This Devastating Bad Beat Left My Opponent Reeling

A funny online poker story about the worst bad beat I've ever seen or been a part of

A funny online poker story about the worst bad beat I’ve ever seen or been a part of

Usually, I’m the one telling the bad beat stories:

Oh, man. This major tuna drew out on my pocket Aces with pocket sixes on the river!

Other similar exclamations have graced my lips on more than one occasion. Keeping that in mind, I love to tell the following story as it flips the usual script I’m facing.

This has become one of my all-time favorite poker hands. It isn’t special because of the moderate amount of money involved, but because I haven’t seen anything like it before or since.

So, I give you my own hand history in as best order as I can remember it…

Big blind special starts the bad beat

It was later in the evening and I sat down at a $1/2 No-Limit Hold’em online table to pass a bit of time and perhaps pick up a few bucks.

I bought in for the maximum of $200 and let a couple of rounds pass me by to bring my stack down to about $190 or so. I was dealt into the next big blind with:

d2d4

Of course, this was a very weak holding and I clicked the “Check/Fold” button to automatically let go of the hand to any raise.

Instead, 4 players limped in and I just checked it down preflop. So, 5-way action to the flop, which brings me the nut straight of:

h5d1d3

Instead of making the smart play and betting out to hope to catch someone with an Ace, I decided to slowplay the hand. I checked and, unfortunately for me, everyone checked it around. There were a lot of cards that would severely diminish my hand, and one of them hit on the turn:

c1

The board pairs Aces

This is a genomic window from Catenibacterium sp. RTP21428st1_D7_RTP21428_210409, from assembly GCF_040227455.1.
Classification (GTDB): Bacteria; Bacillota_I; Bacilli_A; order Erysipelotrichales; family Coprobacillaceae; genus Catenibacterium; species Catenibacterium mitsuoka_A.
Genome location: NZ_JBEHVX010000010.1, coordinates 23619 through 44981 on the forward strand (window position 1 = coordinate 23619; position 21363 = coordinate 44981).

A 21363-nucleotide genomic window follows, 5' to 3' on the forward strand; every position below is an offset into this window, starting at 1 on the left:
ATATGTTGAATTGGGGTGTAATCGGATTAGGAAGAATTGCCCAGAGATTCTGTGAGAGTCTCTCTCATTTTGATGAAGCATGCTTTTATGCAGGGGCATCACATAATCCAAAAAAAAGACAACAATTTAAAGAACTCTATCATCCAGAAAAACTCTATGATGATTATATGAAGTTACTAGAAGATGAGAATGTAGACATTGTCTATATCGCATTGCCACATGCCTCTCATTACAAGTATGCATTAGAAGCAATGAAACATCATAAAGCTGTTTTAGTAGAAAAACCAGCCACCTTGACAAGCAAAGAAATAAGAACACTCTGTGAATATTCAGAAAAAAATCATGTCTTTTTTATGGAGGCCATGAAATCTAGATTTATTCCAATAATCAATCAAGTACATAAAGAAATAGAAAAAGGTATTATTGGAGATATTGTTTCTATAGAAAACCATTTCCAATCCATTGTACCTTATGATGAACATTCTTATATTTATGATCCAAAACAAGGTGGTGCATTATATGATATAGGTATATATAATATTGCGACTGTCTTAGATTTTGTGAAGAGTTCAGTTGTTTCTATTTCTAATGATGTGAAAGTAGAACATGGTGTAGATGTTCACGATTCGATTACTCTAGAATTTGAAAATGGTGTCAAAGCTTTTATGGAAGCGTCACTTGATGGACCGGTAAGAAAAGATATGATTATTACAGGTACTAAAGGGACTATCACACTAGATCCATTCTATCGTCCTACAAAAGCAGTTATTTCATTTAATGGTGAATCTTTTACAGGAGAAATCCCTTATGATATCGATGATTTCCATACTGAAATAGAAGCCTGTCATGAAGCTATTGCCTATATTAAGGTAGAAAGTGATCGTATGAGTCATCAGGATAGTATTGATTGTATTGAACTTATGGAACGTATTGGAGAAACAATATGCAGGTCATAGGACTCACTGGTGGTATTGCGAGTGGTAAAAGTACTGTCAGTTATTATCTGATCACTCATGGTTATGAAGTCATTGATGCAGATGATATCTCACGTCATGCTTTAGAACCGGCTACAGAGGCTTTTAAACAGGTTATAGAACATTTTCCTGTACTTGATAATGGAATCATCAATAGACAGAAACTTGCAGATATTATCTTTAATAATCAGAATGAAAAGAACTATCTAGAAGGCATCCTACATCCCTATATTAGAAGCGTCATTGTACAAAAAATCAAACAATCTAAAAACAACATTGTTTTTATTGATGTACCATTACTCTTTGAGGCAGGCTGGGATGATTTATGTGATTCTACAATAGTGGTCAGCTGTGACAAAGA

While this wasn’t completely crippling, it put a bit of fear into me. Many questionable online players will call with Ace-rag preflop and may very well have slowplayed their two pair on the flop.

Even if one of them had tried to trap on the flop with A-K, I knew that my luck would bring a pair on the board to give them a full house.

There were also now 2 diamonds on the board giving those limpers a flush draw. Knowing that I had to protect my hand at this point with several possible draws, I bet out about $15 into a $10 pot. Only one player from early position immediately to my left called me.

The river also pairs the 5

Oh, great,” I’m thinking. “I should’ve bet it on the flop.” The river did indeed pair on the end and brought the:

d5

When I saw the board pair I immediately gave up on my hand in my head. I knew that if he stuck around with a 5 (which isn’t entirely unlikely from low-stakes online players) or any Ace I was in big trouble. I was so worried about the full house that I didn’t even realize the draws that I still had.

The unlikely turn and river cards made sure all of our money would go to the middle and created a bad beat story that neither of us would easily forget

The unlikely turn and river cards made sure all of our money would go to the middle and created a bad beat story that neither of us would easily forget

The Hand Strength indicator stopped me in my tracks

As I was about to check the hand down, I noticed the Hand Strength area of the screen said “Straight Flush – A2345“.

What?!

Sure enough, I looked up at the board and realized that I hit the absolute nuts. It looked like this: